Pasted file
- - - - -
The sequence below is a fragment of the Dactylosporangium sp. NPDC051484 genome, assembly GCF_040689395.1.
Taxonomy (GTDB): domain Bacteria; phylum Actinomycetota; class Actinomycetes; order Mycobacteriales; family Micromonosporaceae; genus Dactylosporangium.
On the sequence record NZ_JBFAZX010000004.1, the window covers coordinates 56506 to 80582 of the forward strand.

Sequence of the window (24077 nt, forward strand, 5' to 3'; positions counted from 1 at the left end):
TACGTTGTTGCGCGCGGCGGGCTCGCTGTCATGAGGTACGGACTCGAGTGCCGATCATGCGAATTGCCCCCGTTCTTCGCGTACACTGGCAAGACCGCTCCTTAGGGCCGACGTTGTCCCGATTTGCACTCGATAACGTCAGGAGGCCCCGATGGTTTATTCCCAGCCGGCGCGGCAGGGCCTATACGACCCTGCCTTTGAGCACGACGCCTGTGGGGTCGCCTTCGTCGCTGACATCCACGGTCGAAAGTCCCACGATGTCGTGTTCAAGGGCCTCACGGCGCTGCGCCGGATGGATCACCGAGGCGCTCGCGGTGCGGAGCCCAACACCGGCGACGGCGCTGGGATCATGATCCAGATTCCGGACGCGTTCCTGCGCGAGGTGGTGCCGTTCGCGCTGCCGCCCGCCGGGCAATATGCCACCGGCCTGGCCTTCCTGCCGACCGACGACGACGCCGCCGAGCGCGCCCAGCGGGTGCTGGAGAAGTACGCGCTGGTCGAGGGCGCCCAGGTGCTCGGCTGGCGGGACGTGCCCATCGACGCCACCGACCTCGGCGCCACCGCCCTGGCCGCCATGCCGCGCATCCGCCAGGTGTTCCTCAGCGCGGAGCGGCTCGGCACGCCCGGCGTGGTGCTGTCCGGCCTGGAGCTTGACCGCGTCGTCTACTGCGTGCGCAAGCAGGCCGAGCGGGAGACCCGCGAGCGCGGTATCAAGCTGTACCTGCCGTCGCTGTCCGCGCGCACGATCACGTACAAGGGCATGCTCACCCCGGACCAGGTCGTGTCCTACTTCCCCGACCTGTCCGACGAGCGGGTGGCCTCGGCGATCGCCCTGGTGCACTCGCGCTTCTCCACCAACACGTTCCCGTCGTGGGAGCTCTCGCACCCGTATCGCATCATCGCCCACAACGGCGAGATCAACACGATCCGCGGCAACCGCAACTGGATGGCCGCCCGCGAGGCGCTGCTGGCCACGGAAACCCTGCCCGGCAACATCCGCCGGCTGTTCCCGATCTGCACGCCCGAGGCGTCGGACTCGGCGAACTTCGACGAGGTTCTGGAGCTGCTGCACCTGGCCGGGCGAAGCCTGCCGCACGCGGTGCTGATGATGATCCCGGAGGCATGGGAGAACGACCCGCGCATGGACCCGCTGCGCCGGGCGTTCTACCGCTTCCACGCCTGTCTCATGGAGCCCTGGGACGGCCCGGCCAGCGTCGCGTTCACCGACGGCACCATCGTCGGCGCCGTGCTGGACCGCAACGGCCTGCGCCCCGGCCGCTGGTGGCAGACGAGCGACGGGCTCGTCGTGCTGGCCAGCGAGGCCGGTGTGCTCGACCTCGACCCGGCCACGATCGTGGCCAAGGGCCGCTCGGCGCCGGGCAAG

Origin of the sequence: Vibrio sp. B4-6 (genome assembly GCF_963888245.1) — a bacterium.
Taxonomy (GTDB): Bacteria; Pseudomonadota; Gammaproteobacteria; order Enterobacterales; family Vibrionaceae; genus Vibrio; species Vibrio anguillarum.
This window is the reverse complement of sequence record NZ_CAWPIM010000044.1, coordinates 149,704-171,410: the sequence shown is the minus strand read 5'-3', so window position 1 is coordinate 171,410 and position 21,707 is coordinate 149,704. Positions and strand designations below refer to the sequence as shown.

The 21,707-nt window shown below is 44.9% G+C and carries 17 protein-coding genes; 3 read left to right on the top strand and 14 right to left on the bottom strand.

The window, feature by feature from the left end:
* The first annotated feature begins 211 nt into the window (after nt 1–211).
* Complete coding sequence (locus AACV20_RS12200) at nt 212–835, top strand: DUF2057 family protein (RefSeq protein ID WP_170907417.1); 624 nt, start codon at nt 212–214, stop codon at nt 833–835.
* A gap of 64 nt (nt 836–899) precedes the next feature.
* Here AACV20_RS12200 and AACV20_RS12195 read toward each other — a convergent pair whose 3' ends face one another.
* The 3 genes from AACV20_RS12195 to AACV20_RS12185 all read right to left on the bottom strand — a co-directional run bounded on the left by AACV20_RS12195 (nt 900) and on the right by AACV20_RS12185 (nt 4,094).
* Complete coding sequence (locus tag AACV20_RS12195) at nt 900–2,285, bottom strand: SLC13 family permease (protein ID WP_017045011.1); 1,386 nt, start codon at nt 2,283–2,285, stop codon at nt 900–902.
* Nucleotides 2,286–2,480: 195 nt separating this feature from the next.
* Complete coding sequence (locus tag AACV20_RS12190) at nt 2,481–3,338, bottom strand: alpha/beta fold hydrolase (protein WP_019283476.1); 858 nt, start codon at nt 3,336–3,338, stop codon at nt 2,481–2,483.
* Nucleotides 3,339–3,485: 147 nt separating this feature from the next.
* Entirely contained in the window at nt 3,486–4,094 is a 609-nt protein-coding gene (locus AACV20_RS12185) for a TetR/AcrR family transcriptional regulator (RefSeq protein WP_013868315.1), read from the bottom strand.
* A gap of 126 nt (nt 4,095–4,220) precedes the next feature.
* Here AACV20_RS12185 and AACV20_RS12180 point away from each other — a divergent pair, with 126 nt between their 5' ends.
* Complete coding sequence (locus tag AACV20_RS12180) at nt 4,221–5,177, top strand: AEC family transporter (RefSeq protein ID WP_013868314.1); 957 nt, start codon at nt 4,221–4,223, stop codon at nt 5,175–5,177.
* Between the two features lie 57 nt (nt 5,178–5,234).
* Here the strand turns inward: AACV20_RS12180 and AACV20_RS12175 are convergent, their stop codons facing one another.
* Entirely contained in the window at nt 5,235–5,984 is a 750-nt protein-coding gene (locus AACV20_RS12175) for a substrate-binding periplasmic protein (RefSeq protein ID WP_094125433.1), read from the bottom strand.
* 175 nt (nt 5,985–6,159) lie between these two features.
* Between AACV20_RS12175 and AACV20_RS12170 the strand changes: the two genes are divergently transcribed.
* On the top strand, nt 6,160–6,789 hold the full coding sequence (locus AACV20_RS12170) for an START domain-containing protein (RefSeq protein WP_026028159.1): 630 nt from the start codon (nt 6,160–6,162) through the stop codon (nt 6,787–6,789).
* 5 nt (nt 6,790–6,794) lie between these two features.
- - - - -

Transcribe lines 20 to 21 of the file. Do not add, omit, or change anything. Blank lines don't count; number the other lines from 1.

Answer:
* Entirely contained in the window at nt 3,486–4,094 is a 609-nt protein-coding gene (locus AACV20_RS12185) for a TetR/AcrR family transcriptional regulator (RefSeq protein WP_013868315.1), read from the bottom strand.
* A gap of 126 nt (nt 4,095–4,220) precedes the next feature.